Healthy Citrus Water

Posted by Rob Phoenix on April 17, 2021 at 2:25 PM

Water is so crucial to our health and well-being, and we don't seem to drink enough of it! Part of the reason might be that water is, well, boring. So I like to flavor it up while at the same time making it healthy and delicious.

For Citrus Water, all you need is a 2 Quart pitcher, 3 oranges, 2 lemons, 1 lime, and about a tablespoon of crushed spearmint.

Slice up your fruits into half slices. This gives them plenty of opportunity for the juice to really pour out all over the place.

Put your fruit into the pitcher and add your crushed spearmint in a disposable tea bag.

Then add ice and cold water, give it a few stirs, and you're ready to go!

For a different flavor, and a healthier experience, toss a few tea bags in the pitcher of Green Tea, Echinacea, and Elderberry! These extras are especially delicious when you use this as a cocktail mixer.

I like to add prayers for good health while I'm mixing this because I'm a Powwow and that's what we do... Also, this makes a fantastic mixer for plain vodka!

Elderberry syrup

Posted by Rob Phoenix on April 3, 2021 at 2:10 PM

My son and I were feeling extra kitcheny today, so after I finished making jam, he made Elderberry syrup! My son is 10 years old and fancies himself something of a "Green Witch". It's fun watching him work on remedies. I oversee just to make sure he doesn't set the house on fire, but mostly he can do it all on his own.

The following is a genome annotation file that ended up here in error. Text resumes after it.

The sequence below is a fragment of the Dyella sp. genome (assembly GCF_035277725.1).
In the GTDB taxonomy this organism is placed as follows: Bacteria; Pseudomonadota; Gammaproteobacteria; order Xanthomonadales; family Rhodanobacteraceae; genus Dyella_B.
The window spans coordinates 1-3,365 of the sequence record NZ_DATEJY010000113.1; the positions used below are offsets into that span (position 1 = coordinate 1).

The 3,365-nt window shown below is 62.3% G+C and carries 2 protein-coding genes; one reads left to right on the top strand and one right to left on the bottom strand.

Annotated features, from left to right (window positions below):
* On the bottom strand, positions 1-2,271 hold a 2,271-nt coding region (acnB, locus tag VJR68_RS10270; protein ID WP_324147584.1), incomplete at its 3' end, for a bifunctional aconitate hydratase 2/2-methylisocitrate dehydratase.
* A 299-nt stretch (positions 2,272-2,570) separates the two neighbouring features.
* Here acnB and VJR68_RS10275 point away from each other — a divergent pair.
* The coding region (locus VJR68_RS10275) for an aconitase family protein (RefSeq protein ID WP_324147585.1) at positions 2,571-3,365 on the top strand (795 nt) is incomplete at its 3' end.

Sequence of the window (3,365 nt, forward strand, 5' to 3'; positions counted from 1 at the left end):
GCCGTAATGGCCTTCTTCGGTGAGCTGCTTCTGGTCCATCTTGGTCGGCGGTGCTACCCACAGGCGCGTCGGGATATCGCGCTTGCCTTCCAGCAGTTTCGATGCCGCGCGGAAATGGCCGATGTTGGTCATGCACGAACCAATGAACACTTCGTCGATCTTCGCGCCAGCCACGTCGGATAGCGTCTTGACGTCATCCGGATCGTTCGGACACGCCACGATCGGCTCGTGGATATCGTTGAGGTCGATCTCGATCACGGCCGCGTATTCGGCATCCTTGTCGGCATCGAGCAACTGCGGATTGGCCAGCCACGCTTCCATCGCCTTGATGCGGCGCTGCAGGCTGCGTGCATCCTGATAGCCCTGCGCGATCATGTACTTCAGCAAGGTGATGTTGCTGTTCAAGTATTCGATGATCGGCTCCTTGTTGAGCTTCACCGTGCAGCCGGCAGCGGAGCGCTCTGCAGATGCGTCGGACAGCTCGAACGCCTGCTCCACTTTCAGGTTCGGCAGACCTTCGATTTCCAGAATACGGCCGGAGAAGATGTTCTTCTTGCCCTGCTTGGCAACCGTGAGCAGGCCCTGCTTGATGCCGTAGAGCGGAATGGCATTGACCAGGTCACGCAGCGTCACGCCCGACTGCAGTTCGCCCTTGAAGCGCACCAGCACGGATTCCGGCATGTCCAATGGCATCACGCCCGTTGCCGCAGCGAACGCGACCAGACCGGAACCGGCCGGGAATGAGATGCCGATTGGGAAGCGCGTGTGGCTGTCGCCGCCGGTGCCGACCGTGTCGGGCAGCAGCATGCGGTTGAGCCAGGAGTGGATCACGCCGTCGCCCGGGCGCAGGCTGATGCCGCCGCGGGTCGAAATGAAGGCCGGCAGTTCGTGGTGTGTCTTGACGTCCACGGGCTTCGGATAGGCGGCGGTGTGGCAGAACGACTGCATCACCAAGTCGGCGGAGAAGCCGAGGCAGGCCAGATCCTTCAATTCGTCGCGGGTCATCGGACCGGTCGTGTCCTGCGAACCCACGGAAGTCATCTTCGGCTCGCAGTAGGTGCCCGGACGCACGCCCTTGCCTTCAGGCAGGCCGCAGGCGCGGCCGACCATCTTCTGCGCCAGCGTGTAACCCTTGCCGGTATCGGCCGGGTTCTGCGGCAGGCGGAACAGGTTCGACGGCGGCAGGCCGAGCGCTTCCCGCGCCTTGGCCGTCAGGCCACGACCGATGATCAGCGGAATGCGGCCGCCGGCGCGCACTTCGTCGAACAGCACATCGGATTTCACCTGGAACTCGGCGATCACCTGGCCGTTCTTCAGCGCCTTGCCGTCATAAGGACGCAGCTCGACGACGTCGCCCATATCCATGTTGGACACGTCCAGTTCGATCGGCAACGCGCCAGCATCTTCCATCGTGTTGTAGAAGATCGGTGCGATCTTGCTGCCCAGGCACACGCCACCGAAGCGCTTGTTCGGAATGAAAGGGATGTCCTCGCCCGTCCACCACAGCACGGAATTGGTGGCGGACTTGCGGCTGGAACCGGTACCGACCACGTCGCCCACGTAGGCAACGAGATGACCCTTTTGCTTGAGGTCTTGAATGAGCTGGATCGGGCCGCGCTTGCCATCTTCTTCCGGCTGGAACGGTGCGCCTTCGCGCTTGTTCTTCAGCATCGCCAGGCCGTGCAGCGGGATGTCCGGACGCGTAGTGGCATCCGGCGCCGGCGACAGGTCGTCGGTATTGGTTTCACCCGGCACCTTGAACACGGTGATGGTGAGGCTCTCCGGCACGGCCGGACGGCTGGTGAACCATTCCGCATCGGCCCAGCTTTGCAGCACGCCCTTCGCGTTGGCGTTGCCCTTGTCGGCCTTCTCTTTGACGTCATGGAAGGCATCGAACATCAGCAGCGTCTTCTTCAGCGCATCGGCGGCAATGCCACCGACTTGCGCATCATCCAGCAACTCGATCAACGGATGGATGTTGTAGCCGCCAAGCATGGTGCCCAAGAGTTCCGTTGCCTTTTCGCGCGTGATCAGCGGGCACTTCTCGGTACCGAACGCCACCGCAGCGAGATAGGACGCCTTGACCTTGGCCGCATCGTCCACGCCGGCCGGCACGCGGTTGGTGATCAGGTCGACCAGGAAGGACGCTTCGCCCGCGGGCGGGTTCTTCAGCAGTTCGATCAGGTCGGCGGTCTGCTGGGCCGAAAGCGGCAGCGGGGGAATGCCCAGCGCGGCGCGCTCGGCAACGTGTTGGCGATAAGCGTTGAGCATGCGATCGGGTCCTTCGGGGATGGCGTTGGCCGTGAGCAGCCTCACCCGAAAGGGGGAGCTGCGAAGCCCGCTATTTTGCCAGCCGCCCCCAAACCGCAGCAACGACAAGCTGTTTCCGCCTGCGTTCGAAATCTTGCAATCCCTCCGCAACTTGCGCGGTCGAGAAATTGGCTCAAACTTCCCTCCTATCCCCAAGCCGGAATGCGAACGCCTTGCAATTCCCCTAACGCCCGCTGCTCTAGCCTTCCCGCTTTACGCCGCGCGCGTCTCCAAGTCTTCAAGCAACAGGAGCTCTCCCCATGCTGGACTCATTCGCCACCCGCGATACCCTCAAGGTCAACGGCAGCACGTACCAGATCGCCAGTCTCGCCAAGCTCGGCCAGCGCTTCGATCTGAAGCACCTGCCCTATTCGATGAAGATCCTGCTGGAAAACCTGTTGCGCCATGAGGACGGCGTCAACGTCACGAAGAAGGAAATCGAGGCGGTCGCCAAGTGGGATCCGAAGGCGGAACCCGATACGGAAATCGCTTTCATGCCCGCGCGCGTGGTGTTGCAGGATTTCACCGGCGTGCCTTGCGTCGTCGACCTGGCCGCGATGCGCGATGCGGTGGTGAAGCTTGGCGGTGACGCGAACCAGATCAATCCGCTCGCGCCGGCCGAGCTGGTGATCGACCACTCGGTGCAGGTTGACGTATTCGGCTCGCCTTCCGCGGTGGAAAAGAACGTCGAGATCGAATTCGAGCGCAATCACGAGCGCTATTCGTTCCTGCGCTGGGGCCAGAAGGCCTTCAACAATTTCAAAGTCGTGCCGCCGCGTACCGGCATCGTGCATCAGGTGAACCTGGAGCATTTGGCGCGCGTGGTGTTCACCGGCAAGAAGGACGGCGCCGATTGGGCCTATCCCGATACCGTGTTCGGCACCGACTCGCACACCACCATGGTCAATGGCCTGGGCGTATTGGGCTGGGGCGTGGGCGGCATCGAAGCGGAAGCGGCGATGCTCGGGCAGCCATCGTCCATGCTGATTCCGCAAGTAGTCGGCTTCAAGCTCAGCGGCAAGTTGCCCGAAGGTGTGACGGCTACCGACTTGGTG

You start by getting some dried elderberries, about two full cups. Add a few cloves, one or two cinnamon sticks, a few bits of fresh ginger, and two cups of water. 

After everything is boiling nicely, reduce the heat to a simmer and let cook for about 30 minutes. During this time, you'll need to remove about half of the liquid from the pot and discard it, unless you plan on making several bottles, then keep it all. But for a small syrup jar, you should discard about half the liquid.

When it's all ready to go, strain the mixture through a coffee filter (or cheesecloth if you have it) into a container. Then you will add one full cup of honey.

The honey and the elderberry liquid should be mixed well then left to set. Once it's all cooled down and set, you may have to play around with the consistency a bit to get it how you like it. For this particular batch, we ended up using the whole jar of honey, which is about two full cups. Then just put it in a sealable bottle or jar and put in the refrigerator! It will last a few months. Take a teaspoon everyday to help prevent flu viruses and allergies.

Homemade berry jam!

Posted by Rob Phoenix on April 3, 2021 at 10:10 AM

For an extra Easter treat this year, I decided to make jam. My son found this recipe on his favorite You Tube channel" target="_blank" rel="nofollow">The Green Witch! I couldn't settle on the type of berry I wanted to use so I decided to make a mixed berry jam using blueberries, raspberries, and blackberries.

It's a little early in the year so the berries aren't at their sweetest, but that's ok.

For this recipe, you'll need about 4 or 5 cups of your chosen berries, 1 lemon, and about 1/2 to 3/4 cups of sugar. You'll also need a nice pot to cook it all up in, a jar to store it in afterward, and a knife and cutting board to cut up the berries.